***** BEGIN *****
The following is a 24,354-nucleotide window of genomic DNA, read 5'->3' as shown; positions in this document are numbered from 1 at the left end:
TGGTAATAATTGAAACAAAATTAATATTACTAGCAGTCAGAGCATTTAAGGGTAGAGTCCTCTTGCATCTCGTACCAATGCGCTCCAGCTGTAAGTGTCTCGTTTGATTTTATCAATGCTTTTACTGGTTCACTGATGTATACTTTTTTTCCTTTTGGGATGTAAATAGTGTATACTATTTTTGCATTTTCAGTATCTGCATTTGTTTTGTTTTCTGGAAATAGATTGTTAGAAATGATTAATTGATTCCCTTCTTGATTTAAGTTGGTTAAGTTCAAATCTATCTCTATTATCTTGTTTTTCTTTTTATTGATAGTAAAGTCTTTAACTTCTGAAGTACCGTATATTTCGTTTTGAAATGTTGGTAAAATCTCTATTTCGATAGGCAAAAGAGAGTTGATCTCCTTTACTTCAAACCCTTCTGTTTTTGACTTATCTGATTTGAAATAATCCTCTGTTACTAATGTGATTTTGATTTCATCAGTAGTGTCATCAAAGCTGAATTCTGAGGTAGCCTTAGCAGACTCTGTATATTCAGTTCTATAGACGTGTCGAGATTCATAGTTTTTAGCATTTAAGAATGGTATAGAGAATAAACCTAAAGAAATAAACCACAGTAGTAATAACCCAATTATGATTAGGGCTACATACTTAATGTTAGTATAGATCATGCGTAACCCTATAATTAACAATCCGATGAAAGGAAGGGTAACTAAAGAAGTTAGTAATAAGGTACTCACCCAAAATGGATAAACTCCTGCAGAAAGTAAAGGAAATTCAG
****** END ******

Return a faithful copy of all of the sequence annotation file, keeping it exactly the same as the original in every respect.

The following is a 24,354-nucleotide window of genomic DNA, read 5'->3' as shown; positions in this document are numbered from 1 at the left end:
TGGTAATAATTGAAACAAAATTAATATTACTAGCAGTCAGAGCATTTAAGGGTAGAGTCCTCTTGCATCTCGTACCAATGCGCTCCAGCTGTAAGTGTCTCGTTTGATTTTATCAATGCTTTTACTGGTTCACTGATGTATACTTTTTTTCCTTTTGGGATGTAAATAGTGTATACTATTTTTGCATTTTCAGTATCTGCATTTGTTTTGTTTTCTGGAAATAGATTGTTAGAAATGATTAATTGATTCCCTTCTTGATTTAAGTTGGTTAAGTTCAAATCTATCTCTATTATCTTGTTTTTCTTTTTATTGATAGTAAAGTCTTTAACTTCTGAAGTACCGTATATTTCGTTTTGAAATGTTGGTAAAATCTCTATTTCGATAGGCAAAAGAGAGTTGATCTCCTTTACTTCAAACCCTTCTGTTTTTGACTTATCTGATTTGAAATAATCCTCTGTTACTAATGTGATTTTGATTTCATCAGTAGTGTCATCAAAGCTGAATTCTGAGGTAGCCTTAGCAGACTCTGTATATTCAGTTCTATAGACGTGTCGAGATTCATAGTTTTTAGCATTTAAGAATGGTATAGAGAATAAACCTAAAGAAATAAACCACAGTAGTAATAACCCAATTATGATTAGGGCTACATACTTAATGTTAGTATAGATCATGCGTAACCCTATAATTAACAATCCGATGAAAGGAAGGGTAACTAAAGAAGTTAGTAATAAGGTACTCACCCAAAATGGATAAACTCCTGCAGAAAGTAAAGGAAATTCAG